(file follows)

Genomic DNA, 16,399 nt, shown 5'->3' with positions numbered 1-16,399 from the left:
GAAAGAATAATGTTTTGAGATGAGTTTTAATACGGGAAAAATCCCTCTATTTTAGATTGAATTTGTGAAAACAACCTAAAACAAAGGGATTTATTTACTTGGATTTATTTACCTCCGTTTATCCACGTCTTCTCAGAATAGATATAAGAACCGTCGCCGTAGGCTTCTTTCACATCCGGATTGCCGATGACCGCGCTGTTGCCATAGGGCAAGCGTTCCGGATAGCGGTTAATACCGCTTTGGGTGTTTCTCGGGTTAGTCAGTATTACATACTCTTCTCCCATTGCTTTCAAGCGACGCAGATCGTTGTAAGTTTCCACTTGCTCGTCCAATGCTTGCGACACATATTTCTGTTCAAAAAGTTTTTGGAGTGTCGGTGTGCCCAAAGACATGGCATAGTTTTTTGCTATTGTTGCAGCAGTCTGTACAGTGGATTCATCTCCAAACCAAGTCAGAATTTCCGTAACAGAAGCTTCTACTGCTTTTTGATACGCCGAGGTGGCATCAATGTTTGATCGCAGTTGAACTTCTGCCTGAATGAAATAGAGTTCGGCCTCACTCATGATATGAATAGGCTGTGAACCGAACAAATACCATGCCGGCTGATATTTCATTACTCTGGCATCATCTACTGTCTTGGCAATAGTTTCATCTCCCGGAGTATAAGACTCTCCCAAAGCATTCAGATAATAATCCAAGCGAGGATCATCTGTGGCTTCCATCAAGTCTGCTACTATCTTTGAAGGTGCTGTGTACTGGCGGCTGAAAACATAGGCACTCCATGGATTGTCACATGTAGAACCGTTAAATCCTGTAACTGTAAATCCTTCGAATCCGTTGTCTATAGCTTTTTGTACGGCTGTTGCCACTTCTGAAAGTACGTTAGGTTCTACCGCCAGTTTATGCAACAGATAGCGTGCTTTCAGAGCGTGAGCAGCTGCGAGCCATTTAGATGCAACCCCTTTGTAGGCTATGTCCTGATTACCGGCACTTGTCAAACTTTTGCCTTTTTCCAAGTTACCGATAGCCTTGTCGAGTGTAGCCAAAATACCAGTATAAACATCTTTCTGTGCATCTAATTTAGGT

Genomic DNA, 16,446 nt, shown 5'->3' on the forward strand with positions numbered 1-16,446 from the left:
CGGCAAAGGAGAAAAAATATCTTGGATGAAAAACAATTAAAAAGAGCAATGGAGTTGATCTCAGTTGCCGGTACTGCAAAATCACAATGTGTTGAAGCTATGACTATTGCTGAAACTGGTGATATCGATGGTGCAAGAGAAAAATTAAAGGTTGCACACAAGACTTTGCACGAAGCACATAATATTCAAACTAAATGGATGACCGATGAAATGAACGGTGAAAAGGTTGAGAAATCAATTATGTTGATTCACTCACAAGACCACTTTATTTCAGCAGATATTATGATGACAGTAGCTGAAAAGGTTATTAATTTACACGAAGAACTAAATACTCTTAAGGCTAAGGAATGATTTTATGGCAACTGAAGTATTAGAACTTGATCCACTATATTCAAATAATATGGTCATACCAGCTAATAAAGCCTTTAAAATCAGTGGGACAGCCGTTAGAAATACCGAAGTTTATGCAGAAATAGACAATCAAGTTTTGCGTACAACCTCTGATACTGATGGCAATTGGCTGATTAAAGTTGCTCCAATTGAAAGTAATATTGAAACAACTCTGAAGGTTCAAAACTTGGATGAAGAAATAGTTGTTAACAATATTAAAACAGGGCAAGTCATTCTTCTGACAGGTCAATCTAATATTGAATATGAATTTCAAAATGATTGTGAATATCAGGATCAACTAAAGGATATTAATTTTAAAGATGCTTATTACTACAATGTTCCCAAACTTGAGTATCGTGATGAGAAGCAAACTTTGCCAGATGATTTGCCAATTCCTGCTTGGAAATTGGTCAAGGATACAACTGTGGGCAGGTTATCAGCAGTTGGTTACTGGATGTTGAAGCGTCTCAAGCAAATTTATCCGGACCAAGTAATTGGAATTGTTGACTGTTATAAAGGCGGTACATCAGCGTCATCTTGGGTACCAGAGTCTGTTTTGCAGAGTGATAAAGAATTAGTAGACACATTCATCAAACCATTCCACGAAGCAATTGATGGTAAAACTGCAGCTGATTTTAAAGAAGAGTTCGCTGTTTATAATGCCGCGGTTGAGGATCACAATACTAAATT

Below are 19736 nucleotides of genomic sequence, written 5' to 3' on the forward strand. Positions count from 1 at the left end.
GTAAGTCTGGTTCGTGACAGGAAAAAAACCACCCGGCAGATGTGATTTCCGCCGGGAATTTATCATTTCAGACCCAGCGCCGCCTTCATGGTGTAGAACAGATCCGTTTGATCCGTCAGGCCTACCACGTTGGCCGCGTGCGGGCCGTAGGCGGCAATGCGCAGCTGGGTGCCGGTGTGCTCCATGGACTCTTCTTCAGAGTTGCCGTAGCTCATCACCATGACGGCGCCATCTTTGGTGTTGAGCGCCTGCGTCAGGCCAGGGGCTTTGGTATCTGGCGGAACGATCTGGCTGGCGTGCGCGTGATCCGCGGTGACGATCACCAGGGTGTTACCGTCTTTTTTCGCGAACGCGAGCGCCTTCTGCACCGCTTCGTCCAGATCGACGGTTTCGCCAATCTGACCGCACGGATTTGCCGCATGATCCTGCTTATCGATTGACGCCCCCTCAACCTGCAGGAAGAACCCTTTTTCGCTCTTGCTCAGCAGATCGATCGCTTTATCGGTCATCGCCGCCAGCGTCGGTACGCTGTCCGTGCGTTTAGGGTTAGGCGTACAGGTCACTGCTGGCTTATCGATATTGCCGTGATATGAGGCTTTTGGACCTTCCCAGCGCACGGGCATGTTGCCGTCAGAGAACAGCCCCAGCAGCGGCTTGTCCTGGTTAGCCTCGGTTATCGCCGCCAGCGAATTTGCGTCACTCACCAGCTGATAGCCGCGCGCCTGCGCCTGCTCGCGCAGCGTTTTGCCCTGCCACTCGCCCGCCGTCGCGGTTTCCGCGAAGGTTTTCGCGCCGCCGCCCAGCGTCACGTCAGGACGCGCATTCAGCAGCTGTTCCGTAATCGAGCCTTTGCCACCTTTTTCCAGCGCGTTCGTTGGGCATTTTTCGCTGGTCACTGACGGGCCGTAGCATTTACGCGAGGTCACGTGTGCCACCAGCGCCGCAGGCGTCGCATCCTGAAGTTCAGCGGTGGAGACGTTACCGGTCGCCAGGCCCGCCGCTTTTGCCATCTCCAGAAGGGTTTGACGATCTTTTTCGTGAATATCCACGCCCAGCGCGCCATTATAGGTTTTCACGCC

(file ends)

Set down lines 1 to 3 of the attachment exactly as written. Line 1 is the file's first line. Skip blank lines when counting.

Genomic DNA, 16,399 nt, shown 5'->3' with positions numbered 1-16,399 from the left:
GAAAGAATAATGTTTTGAGATGAGTTTTAATACGGGAAAAATCCCTCTATTTTAGATTGAATTTGTGAAAACAACCTAAAACAAAGGGATTTATTTACTTGGATTTATTTACCTCCGTTTATCCACGTCTTCTCAGAATAGATATAAGAACCGTCGCCGTAGGCTTCTTTCACATCCGGATTGCCGATGACCGCGCTGTTGCCATAGGGCAAGCGTTCCGGATAGCGGTTAATACCGCTTTGGGTGTTTCTCGGGTTAGTCAGTATTACATACTCTTCTCCCATTGCTTTCAAGCGACGCAGATCGTTGTAAGTTTCCACTTGCTCGTCCAATGCTTGCGACACATATTTCTGTTCAAAAAGTTTTTGGAGTGTCGGTGTGCCCAAAGACATGGCATAGTTTTTTGCTATTGTTGCAGCAGTCTGTACAGTGGATTCATCTCCAAACCAAGTCAGAATTTCCGTAACAGAAGCTTCTACTGCTTTTTGATACGCCGAGGTGGCATCAATGTTTGATCGCAGTTGAACTTCTGCCTGAATGAAATAGAGTTCGGCCTCACTCATGATATGAATAGGCTGTGAACCGAACAAATACCATGCCGGCTGATATTTCATTACTCTGGCATCATCTACTGTCTTGGCAATAGTTTCATCTCCCGGAGTATAAGACTCTCCCAAAGCATTCAGATAATAATCCAAGCGAGGATCATCTGTGGCTTCCATCAAGTCTGCTACTATCTTTGAAGGTGCTGTGTACTGGCGGCTGAAAACATAGGCACTCCATGGATTGTCACATGTAGAACCGTTAAATCCTGTAACTGTAAATCCTTCGAATCCGTTGTCTATAGCTTTTTGTACGGCTGTTGCCACTTCTGAAAGTACGTTAGGTTCTACCGCCAGTTTATGCAACAGATAGCGTGCTTTCAGAGCGTGAGCAGCTGCGAGCCATTTAGATGCAACCCCTTTGTAGGCTATGTCCTGATTACCGGCACTTGTCAAACTTTTGCCTTTTTCCAAGTTACCGATAGCCTTGTCGAGTGTAGCCAAAATACCAGTATAAACATCTTTCTGTGCATCTAATTTAGGT

Genomic DNA, 16,446 nt, shown 5'->3' on the forward strand with positions numbered 1-16,446 from the left: